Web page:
The amount of time you’ll save as a result of buying pre-bottled lime juice is just not worth having to pour your precious margarita down the drain.


Don't get me wrong—there are few things in life more satisfying than a solid shortcut, especially in the kitchen. We're strong proponents of the time-saving magic of secret ingredients, sheet pan recipes, Instant Pot cooking, 3-Layer Magic Cake, and the entire bottled sauce section at Trader Joe's. And what is meal prep if not an effectual way to clean, cut, and cook all your ingredients at once so you can just reheat it all when you're feeling lazy later in the week? When done well, shortcuts are lifelines.

That being said, some kitchen shortcuts will make your life harder, less delicious, and even unnecessarily expensive (anyone else who has ever cooked with liquid smoke or made mac and cheese in a mug knows exactly what I'm talking about). Here, seven pre-made 'shortcut foods' that will leave your wallet—and your palate—wildly disappointed.

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1 Bottled Lemon or Lime Juice

If you 'swear by' making cocktails (or ceviche, or anything) with lemon or lime juice that came out of a fruit-shaped squeeze bottle, I don’t know you, and you don’t know me. Sadly, this stuff tastes nothing like its fresh-squeezed counterparts. Pre-squeezed juice doesn’t age well—this causes its flavor to worsen over time, and forces manufacturers to add a generous amount of preservatives and sulfites to the bottle.

2 Pre-minced Garlic

Similar to citrus juice, garlic that’s been pre-cut and sold in a jar won’t taste like anything close to the potent little cloves we love eat (but hate to chop). Jarred garlic tends to have a more potent, bitter “kick” thanks to a compound called allicin, which forms when a clove of garlic’s cells are cut. Once cut, this heady flavor continues to get stronger until you actually cook the garlic. If you aren’t a fan of mincing fresh garlic by hand, try a garlic press.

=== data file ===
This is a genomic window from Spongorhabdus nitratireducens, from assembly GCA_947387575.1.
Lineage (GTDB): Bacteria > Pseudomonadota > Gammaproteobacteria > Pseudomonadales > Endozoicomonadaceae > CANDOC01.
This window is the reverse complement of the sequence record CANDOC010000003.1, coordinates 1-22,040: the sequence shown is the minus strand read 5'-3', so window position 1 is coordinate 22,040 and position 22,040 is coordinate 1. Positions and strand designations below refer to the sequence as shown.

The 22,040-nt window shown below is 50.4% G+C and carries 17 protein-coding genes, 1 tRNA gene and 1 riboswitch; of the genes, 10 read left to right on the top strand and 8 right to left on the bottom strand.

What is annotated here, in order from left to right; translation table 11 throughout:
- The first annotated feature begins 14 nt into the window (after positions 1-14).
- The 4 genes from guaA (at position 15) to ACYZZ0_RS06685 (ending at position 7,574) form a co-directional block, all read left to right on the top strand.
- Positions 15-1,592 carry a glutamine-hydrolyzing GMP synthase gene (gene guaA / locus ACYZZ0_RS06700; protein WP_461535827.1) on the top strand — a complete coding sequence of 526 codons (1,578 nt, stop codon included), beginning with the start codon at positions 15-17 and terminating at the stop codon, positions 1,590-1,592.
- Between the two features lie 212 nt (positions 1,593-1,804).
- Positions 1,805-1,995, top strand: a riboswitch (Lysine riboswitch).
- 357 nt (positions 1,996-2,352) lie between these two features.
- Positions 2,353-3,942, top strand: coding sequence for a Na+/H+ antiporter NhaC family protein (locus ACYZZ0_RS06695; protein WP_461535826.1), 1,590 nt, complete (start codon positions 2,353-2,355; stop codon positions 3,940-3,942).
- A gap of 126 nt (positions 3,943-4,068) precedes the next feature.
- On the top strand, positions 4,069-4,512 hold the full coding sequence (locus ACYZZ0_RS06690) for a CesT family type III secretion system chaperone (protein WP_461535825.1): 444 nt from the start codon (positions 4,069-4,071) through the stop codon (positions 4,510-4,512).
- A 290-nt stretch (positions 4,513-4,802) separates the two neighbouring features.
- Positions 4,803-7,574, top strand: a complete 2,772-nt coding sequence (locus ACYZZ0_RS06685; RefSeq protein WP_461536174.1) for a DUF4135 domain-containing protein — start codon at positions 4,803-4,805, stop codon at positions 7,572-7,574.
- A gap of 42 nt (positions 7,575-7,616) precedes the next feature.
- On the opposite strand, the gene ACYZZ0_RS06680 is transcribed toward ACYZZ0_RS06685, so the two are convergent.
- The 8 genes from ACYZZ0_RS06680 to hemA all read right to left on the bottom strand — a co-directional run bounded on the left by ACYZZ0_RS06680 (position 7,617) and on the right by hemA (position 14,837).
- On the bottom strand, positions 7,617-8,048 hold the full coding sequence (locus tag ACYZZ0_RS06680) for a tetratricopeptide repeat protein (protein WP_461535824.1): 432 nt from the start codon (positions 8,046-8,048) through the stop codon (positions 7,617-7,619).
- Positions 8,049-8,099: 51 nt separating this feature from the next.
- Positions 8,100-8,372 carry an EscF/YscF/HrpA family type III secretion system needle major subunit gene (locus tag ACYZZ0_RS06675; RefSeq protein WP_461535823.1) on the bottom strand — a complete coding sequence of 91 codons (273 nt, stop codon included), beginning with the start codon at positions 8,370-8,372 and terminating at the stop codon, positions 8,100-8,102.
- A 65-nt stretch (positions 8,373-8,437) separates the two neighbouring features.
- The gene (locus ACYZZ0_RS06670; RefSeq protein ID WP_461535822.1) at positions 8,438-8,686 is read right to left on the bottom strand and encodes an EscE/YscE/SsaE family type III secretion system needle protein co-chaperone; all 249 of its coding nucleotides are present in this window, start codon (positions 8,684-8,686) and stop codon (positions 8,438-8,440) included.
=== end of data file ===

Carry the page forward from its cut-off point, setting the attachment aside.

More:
3 Oatmeal Packets

Call me crazy, but instant oatmeal is categorically easy to make. Adding cinnamon? No sweat. A handful of blueberries? I can probably handle that—not to mention that oatmeal packets are often pricey and filled with sugar. "Plain oats will have 0 to 1 grams of sugar, while a flavored pack will often have 11 to 14 grams of sugar," says Rebekah Blakely, RDN. Since most of these contain very little (if any) real fruit, the majority of that sugar is added sugar. "It's recommended we stay under 25 grams per day of added sugars. That means you've already had half your sugar for the day with one 150 calorie oatmeal pack!" Talk about a breakfast that will send you right back to bed. I will caveat by saying that some oatmeal packets—like those from RX and Kind—are legitimately delish and good for you.

4 Guacamole

In a pinch—meaning the avocado bin in your supermarket closely resembles a crate filled with small boulders—go ahead and buy guac from the grocery store’s deli counter. But if you want good guac, all you really need are fresh, ripe avocados, and a generous amount of salt.

5 Dried Herbs

Unfortunately, using dried parsley, cilantro, or basil in a recipe in place of fresh herbs will downgrade the flavor of your finished dish, bar none. Herbs are used to add crisp, lively zing—a flavor profile that dried herbs are decidedly lacking.

6 Pesto Sauce

This is along the lines of the rationale above: There are a number of solid reasons that pesto pasta is a gift from god, and one through four on that list include how fresh, bright, and balanced it tastes. There are exceptions, but generally speaking, pre-made pesto sauce falls flat. This is because the basil—or parsley, mint, or dill—are nothing close to fresh-picked, the garlic is the same grade as the aforementioned jarred stuff, and I’m not even sure what they use for the cheese component (nor do I want to know). 

7 Commercial Salad Dressing

OK, I know these are fighting words—there are plenty of bottled dressings on the market that taste incredibly fresh and aren’t filled with chemicals. That being said, most do not fit into any of those categories: They’re filled with added sugar, preservatives, and can be costly. If you’re unmotivated to make vegan ranch or green goddess dressing from scratch, I fully understand, but you can also make a vibrant vinaigrette in five seconds by mixing your favorite zingy vinegar with a drizzle of heart-healthy olive oil.